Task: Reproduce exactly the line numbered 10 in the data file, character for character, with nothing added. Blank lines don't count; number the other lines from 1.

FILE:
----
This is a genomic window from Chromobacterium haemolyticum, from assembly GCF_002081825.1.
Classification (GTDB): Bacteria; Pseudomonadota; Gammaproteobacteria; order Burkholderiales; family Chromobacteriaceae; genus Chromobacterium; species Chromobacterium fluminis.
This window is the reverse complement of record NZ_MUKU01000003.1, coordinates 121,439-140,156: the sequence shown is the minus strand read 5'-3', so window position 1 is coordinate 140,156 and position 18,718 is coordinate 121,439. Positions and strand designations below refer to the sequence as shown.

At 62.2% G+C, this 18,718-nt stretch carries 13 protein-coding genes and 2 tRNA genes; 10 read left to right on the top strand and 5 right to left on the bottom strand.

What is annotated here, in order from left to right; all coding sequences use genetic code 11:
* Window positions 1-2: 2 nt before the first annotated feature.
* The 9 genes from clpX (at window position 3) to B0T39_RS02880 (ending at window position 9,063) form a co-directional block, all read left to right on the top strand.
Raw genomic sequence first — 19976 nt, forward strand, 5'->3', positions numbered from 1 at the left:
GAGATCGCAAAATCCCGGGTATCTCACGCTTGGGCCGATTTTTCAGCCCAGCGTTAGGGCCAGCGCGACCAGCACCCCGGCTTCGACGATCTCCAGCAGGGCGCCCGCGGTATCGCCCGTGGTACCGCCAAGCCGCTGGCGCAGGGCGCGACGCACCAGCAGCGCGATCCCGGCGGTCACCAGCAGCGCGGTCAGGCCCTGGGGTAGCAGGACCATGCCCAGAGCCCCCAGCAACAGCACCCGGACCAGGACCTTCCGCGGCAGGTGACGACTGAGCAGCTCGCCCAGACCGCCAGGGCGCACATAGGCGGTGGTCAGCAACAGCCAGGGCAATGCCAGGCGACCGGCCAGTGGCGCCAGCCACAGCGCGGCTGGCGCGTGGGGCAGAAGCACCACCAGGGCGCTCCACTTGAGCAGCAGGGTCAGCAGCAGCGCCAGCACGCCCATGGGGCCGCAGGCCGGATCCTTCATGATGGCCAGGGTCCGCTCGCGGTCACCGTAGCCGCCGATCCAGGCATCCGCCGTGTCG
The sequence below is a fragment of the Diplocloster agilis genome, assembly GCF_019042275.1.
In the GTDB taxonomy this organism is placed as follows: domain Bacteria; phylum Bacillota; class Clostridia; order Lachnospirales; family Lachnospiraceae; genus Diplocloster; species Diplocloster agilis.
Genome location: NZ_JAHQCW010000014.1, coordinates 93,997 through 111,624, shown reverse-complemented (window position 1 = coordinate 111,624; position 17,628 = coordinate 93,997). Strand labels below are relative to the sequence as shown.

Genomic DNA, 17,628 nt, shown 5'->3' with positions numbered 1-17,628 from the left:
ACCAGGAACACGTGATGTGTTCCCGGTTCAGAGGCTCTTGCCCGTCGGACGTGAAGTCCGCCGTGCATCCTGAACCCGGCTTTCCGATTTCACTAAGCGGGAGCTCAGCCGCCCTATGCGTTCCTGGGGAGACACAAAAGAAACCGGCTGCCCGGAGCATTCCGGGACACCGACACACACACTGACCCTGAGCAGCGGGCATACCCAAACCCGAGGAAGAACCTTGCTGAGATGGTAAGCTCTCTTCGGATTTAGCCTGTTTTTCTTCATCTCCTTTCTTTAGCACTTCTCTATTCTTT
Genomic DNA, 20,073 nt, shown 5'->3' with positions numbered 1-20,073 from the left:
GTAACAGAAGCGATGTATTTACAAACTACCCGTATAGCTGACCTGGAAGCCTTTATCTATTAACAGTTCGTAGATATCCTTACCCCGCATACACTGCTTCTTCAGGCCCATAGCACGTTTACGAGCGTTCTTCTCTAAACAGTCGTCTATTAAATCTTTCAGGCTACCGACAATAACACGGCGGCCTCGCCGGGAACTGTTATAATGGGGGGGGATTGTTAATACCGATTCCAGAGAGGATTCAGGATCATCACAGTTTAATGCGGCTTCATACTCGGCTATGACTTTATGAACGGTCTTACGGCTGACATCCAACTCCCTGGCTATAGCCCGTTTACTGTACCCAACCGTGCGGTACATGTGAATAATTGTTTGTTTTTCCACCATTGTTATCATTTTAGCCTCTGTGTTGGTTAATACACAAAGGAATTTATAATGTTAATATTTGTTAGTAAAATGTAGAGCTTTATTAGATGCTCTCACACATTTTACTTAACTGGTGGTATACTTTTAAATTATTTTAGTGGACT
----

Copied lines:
The sequence below is a fragment of the Diplocloster agilis genome, assembly GCF_019042275.1.